Researchers examined the risks associated with those who drink sugar-sweetened carbonated drinks, versus those who don’t consume these beverages.
Pancreatic cancer is one of the most deadly forms of cancer, and only 5 per cent of people who are diagnosed are known to survive five years later, according to the American Cancer Society. About 3,900 Canadians were diagnosed with pancreatic cancer last year. Globally, that number is about 230,000.
“The high levels of sugar in soft drinks may be increasing the level of insulin in the body, which we think contributes to pancreatic cancer cell growth,” lead researcher Mark Pereira of the University of Minnesota said in a statement. Insulin helps the body metabolize sugar, and is produced in the pancreas.
Pereira and his colleagues followed 60,524 men and women in Singapore for 14 years. Over that period, researchers found:
- 140 of the volunteers developed pancreatic cancer.
- An 87 per cent higher risk of developing cancer for those who drank two or more soft drinks per week.
- No link found between drinking fruit juice and developing pancreatic cancer.
Pereira says the findings would apply to western countries as well.
“Singapore is a wealthy country with excellent healthcare. Favourite pastimes are eating and shopping, so the findings should apply to other western countries,” he said.
He points out that while sugar may be to blame, those who drink sugar-sweetened soda often have other poor health habits.
Jennifer Sygo, a nutritionist with the Cleveland Clinic, says there isn’t the same level of research available for sugar as there is for salt. But she points out guidelines by the American Heart Association, which recommends:
- Women should not consume more than 25 grams of added sugar a day (6.5 teaspoons);
- Men should not consume more than 38 grams of added sugar a day (9.5 teaspoons).
Sygo told Canada AM on Monday that just by cutting sugar intake by half, or even one-third, it would make a big difference. For those who just need their sugar fix, she recommends a cup of juice a day, then water or a Perrier if you need some carbonation.
The health dangers which ingesting sugar on an habitual basis creates are certain. Simple sugars have been observed to aggravate asthma, move mood swings, provoke personality changes, muster mental illness, nourish nervous disorders, deliver diabetes, hurry heart disease, grow gallstones, hasten hypertension, and add arthritis.
The list of health problems associated with sugar is quite lengthy and growing by the year. Some generalities include the following:
- mood swings
- panic attacks
- mineral deficiencies
- adrenal gland depletion
- candida overgrowth
- increased cholesterol levels
- chronic fatigue
Then we get into the more serious diseases and disorders, as cancers, diabetes, obesity, and heart disease. Sugar, even in small amounts, suppresses the immune system making it easier to succumb to the various ailments. It should be noted though that there is a very significant difference between white refined sugar and naturally occurring complex sugars found in whole foods.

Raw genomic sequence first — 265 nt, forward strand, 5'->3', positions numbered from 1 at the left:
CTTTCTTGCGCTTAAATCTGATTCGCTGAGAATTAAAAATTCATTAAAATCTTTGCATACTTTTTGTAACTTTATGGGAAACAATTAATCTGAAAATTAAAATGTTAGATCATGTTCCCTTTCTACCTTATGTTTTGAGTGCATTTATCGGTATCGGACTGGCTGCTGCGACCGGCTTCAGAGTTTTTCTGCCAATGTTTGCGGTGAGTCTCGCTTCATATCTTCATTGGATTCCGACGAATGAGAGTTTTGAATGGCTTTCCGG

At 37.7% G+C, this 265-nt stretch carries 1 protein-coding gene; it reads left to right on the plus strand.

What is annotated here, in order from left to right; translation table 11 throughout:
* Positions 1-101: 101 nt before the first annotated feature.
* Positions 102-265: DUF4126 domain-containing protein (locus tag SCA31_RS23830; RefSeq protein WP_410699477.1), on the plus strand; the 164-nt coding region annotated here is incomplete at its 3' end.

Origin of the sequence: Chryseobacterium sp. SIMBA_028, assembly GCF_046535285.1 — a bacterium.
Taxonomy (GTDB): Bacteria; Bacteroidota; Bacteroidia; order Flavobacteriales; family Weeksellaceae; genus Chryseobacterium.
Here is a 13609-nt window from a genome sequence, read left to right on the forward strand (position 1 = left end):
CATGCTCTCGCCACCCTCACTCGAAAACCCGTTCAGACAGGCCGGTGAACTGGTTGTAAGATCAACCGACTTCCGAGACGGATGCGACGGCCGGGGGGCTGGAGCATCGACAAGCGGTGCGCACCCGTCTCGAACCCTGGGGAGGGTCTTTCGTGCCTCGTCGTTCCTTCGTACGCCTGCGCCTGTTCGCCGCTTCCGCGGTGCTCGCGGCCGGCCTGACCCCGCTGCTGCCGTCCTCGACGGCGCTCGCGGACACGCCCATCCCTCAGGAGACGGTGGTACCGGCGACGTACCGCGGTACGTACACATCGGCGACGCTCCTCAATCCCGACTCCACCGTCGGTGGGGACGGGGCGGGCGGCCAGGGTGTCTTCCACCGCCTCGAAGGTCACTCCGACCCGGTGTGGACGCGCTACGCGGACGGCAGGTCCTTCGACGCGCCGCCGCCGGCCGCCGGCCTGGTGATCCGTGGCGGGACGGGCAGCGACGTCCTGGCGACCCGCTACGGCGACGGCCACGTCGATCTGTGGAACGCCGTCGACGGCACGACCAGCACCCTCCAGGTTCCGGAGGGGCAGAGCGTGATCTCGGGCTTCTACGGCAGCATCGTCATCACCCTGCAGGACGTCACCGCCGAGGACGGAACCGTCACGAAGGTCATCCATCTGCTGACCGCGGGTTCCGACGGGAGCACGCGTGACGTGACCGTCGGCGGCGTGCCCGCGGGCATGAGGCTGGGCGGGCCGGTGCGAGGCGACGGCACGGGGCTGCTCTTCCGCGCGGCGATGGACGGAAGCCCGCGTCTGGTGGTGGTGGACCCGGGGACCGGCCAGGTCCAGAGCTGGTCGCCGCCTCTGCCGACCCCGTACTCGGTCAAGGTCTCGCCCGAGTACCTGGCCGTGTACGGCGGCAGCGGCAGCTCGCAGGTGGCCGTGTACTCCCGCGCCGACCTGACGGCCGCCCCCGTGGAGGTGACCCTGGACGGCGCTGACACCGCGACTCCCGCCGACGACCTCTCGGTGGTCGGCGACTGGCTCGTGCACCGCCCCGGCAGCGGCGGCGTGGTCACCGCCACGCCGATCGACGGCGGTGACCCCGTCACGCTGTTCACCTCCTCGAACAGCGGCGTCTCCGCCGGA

Here again is a list of ways sugar can affect your health:
To be sure, sugar is needed by the body for energy. However, far too many people are getting too much of a good thing – way too much.
Excessive sugar consumption is the major cause of an imbalance of all minerals especially:
- cobalt (necessary for vitamin B12)
- chromium (together with insulin, stimulates cells to absorb and metabolize sugar)
This imbalance leads to degenerative diseases including heart disease, osteoporosis, some anemias, and diabetes Studies have shown that individuals who continued on a high fiber diet for several months showed increased normalization of blood sugar levels. High fiber diets also lessen the sugar in the urine, and lowers fasting blood sugar levels and medication requirements.
Diets which include 20-35 grams of fiber per day is the ideal amount. Good sources of fiber are the following:
- dry or cooked oat bran
- cooked oatmeal
- black-eyed peas
- kidney or pinto beans
- split peas
- butter beans
- fresh peas
- baked potatoes with skins
- brussels sprouts
Just when we got the hang of baking with applesauce instead of oil and forgoing Chips Ahoy for SnackWell’s, the diet gurus throw us another curveball: Forget counting fat grams, they say. The real villain is sugar!
According to a slew of recent diet books, it’s sugar, not fat, that causes chronic overeating and adds extra pounds that wont budge. Their solution: Slash sugar from the diet completely.
Give wonderful, delicious sugar the boot (gulp) forever? We couldn’t bear it. So we asked leading nutrition experts to give it to us straight, Before you consider dumping your Twizzlers or denying yourself dessert, find out what the experts say about the truth–and the hype–when it comes to the sweet stuff.
Sugar Myth #1: You should eliminate all sugar from your diet.
First, a quick and painless science lesson: Sugars, aka carbohydrates, are made of carbon, hydrogen and oxygen. Individually, these strings of molecules are called monosaccharides, which include sugars such as fructose (found in fruit). Link two sets of molecules together and you have disaccharides, such as sucrose (table sugar) and lactose (the sugar found in milk). Combine a whole bunch of units, producing an even more complex molecule, and you’ve got starches and fiber.
And no matter what form you eat–from Gummi Bears to Wheaties–carbs contain 4 calories per gram, break down to simple sugars during digestion (except for fiber, which is indigestible) and are either used for immediate energy or stored for later. In other words, you need sugars in your diet to keep your body running. Most should come in the form of nutrient-rich starches like whole grains and cereals. You should also eat plenty of fruits, vegetables and lowfat dairy products–which contain sugars, but also valuable vitamins, minerals and disease-fighting chemicals.